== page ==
Alexandria was Egypt’s capital for almost a thousand years before fading into oblivion, only to be reborn in the modern age as a Europeanized metropolis In Arabic the city is called Al-Iskandariya, after its founder Alexander the Great.

For visitors sailing on an MSC cruise to Egypt, the modern city’s top three attractions are its iconic library, the Alexandria National Museum and the Roman Theatre (all on the periphery of downtown, fifteen minutes’ walk from the central Midan Sa’ad Zaghloul).
Alexandria runs along the Mediterranean for 20km without ever venturing more than 8km inland – a true waterfront city. With an MSC Mediterranean cruise excursion, you can also visit its great Corniche, which sweeps around the Eastern Harbour and along the coast past a string of city beaches to Montazah and Ma’amoura, burning out before the final beach at Abu Qir. Most foreign tourists frequent the downtown quarter of El-Manshiya, where many restaurants are within a few blocks either side, or inland, of Midan Sa’ad Zaghloul.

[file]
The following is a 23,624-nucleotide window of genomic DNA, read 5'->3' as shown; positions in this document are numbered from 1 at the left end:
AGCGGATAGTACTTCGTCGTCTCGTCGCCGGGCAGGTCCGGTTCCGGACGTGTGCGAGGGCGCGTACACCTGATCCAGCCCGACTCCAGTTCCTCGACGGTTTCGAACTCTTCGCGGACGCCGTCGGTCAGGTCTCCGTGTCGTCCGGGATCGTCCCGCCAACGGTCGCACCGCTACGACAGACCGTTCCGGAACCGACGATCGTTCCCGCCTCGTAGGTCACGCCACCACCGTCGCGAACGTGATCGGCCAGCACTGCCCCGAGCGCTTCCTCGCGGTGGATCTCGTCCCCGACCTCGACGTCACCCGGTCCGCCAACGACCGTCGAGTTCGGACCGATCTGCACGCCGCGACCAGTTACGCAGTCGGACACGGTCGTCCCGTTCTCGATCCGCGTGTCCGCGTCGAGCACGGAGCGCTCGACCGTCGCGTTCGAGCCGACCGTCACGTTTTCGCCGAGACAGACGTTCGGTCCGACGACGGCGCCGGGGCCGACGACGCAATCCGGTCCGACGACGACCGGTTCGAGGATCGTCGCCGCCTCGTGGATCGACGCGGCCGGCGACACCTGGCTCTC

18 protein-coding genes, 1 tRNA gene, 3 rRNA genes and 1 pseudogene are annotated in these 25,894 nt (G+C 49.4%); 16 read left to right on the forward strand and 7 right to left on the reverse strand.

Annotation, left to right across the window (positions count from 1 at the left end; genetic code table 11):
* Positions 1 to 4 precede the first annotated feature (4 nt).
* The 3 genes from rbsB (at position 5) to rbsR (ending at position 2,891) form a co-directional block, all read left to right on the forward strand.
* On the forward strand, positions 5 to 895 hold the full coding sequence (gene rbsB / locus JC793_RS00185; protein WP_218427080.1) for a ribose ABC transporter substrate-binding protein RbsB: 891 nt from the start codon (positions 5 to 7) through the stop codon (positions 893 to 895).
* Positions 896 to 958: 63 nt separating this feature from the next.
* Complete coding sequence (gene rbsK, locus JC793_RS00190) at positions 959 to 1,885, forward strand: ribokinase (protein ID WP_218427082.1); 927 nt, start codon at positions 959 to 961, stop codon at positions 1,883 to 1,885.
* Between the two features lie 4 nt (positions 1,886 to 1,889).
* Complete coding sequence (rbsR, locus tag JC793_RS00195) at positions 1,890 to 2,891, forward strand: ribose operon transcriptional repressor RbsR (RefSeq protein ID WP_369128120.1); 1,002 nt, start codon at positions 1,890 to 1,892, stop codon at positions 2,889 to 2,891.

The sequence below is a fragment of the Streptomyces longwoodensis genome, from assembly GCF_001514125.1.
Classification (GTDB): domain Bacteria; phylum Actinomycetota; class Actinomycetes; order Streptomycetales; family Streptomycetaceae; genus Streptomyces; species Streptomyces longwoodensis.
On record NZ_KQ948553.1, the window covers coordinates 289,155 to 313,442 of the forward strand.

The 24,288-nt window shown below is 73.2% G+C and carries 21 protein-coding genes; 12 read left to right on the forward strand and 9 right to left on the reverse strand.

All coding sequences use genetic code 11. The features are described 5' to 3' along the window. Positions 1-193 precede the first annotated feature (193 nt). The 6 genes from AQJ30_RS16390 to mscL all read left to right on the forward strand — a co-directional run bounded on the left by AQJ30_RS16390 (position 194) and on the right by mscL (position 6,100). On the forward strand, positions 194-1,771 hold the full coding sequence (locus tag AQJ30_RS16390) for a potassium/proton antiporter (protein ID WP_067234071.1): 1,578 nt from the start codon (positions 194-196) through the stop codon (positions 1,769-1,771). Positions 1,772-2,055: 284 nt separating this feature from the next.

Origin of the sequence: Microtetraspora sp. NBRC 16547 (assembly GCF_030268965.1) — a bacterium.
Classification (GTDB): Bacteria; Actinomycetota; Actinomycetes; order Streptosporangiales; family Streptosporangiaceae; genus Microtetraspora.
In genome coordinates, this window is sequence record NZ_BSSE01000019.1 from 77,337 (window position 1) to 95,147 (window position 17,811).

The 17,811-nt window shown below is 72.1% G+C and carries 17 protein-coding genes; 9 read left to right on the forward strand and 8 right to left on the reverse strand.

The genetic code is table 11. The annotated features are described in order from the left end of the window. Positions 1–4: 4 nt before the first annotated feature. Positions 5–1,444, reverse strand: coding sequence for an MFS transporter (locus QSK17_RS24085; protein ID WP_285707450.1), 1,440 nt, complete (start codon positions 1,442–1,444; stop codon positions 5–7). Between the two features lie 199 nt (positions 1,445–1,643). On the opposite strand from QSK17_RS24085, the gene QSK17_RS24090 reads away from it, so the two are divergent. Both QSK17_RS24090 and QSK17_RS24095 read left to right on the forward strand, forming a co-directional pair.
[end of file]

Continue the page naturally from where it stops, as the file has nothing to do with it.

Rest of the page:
The Corniche (and breezes blowing inland) make basic orientation quite simple, but the finer points can still be awkward and even the latest map doesn’t show every backstreet in the centre. Starting as an alleyway off Midan Sa’ad Zaghloul, Sharia Nabi Daniel widens into a busy shopping street leading towards Masr Station, passing a synagogue, a Coptic cathedral and a mosque – each related to different facets of Alexandria’s history – on the way.
The only trace of what existed here in antiquity however is the street’s alignment, which follows the ancient Street of the Soma, a wide thoroughfare paved in marble that dazzled the Arabs in 641 even though its finest buildings had already vanished.

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